During the wars in Iraq and Afghanistan, the Department of Defense figured out the Humvee—its multi-purpose troop transport vehicle, designed in the 1980s when everyone thought the US would be fighting the Soviets across Europe—was woefully ill-equipped to deal with the type of asymmetric warfare American soldiers faced in the Middle East.
Humvees, produced by contractor AM General, weren’t really designed as combat vehicles, and offer little protection to occupants against improvised explosive devices and rocket-propelled grenades. Since those proved to be major threats in Iraq and Afghanistan, the military hurriedly ordered armor upgrades that could be fitted to existing Humvees, but ruined its valuable off-road capabilities. It put more money into large, heavy, and expensive mine-resistant ambush protected (MRAP) vehicles, which are hugely successful at protecting occupants but too big for many mission profiles.
Now, with the war in Iraq over (sort of) and combat in Afghanistan winding down, the DoD can spend its time and money on a new, major acquisition: the Joint Light Tactical Vehicle (JLTV), the machine that will replace the venerable but outdated Humvee.
One of the frontrunners going after the $9.4 billion contract to design and produce that replacement is the Wisconsin-based Oshkosh Corporation, which calls its vehicle the Light Combat Tactical All-Terrain Vehicle. The L-ATV (Oshkosh is fluent in acronym-obsessed military parlance) is the faster little brother to its popular MRAP, the M-ATV. “Future battlefields will have an unpredictable level of terrain and tactics and threats,” says John Bryant, senior vice president of defense programs for Oshkosh Defense. “Troops require an all-terrain vehicle that’s scalable, net-ready, that performs off road, and is highly reliable.”
The JLTV in action. Oshkosh Defense
It’s easy to make a vehicle that’s small and fast, but with limited protective capabilities. It’s easy to make a big vehicle that is slower but keeps everyone really safe. The goal of the JLTV is to provide MRAP-levels of protection and Humvee-like maneuverability. Oshkosh wanted to take all the protection offered by the MRAP and shrink it down to something much smaller, with better off-road capabilities and the ability to be transported more easily by air and sea.
“M-ATV is really the benchmark of off-road protected mobility right now,” says Bryant. “We had the opportunity to refine our Core1080 integrated protection system so that we could provide that level of protection on a much smaller vehicle.” The L-ATV is approximately 30 percent smaller than the M-ATV, so maintaining the same level of protection even on the lighter vehicle is no small feat.
“The M-ATV provided great off-road mobility and survivability, but we sort of did it through mass,” explains Bryant. With the L-ATV, Oshkosh “optimized every single component” for survivability, allowing the company to offer the same protection in a smaller platform. It helps that the military hasn’t rushed the JLTV design process, as it did with that of the MRAP, which was developed under an urgent deadline for a specific, in-theater threat.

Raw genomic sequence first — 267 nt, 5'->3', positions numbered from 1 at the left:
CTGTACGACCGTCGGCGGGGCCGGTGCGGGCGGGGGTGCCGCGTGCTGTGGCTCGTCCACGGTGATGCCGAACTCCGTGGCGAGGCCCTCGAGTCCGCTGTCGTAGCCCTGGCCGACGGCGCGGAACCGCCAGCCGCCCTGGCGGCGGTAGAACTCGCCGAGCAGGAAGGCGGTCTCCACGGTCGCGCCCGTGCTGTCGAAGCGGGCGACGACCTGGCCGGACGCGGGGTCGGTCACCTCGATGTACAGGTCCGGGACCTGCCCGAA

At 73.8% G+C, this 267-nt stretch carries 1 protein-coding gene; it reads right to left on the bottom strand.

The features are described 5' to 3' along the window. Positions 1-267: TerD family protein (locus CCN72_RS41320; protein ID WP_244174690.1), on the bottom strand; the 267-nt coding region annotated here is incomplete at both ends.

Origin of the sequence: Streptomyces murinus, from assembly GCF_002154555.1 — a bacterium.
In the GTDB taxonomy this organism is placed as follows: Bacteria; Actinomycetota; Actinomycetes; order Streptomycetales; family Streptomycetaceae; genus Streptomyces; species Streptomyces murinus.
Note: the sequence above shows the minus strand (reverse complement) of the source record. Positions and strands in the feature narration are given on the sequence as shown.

“Every time we come up with a new level of protected mobility off road, the first thing warfighting customers around the world say is: ‘That’s awesome, now can you make it even smaller?’”
The JLTV program has a much wider range of requirements than the MRAP. Key requirements include survivability, transportability and multi-purpose needs for a wide-variety of scenarios. Taking big truck capabilities and putting them in a smaller, faster, more maneuverable vehicle was the goal.
The L-ATV includes a bunch of neat technology too. A computer-controlled independent suspension system allows for 20 inches of wheel travel to improve off-road performance and allow it to park in confined spaces like amphibious ships. While there’s enough on-board power to supply all the computers and sensors stuffed into the modern fighting vehicle, there’s an optional diesel-electric hybrid system that can provide 70 kilowatts of on-board and exportable power for external operations.
The curb weight of the L-ATV is under 14,000 pounds, with an additional 4,000 pounds added in gear and soldiers. That’s half the weight of an MRAP, and light enough so that two can be sling-loaded underneath a helicopter for air transport.
Oshkosh wouldn’t reveal the L-ATV’s top speed or performance specs for competitive reasons: This winter, the Pentagon will assess its final proposals against two other finalists, Lockheed Martin and AM General, with a final award coming sometime next summer. The contract is to build 17,000 vehicles across the first eight years of the program. That works out to more than $550,000 per JLTV, including delivery, add-on kits, logistics, technical manuals, interim support, and everything else that goes along with a major program like this.
Once the DoD picks its JLTV for the future, there will be a slow ramp-up as the military does its own testing, including live fire and other operational testing, with troops in the field getting their first crack at the new vehicle around 2018. But Oshkosh says it could begin production almost immediately, if the need arose. “We can be producing a thousand a month of these a few months from now if the requirement changed and became more urgent,” says Bryant. “We could ramp this up right now, if need be.”
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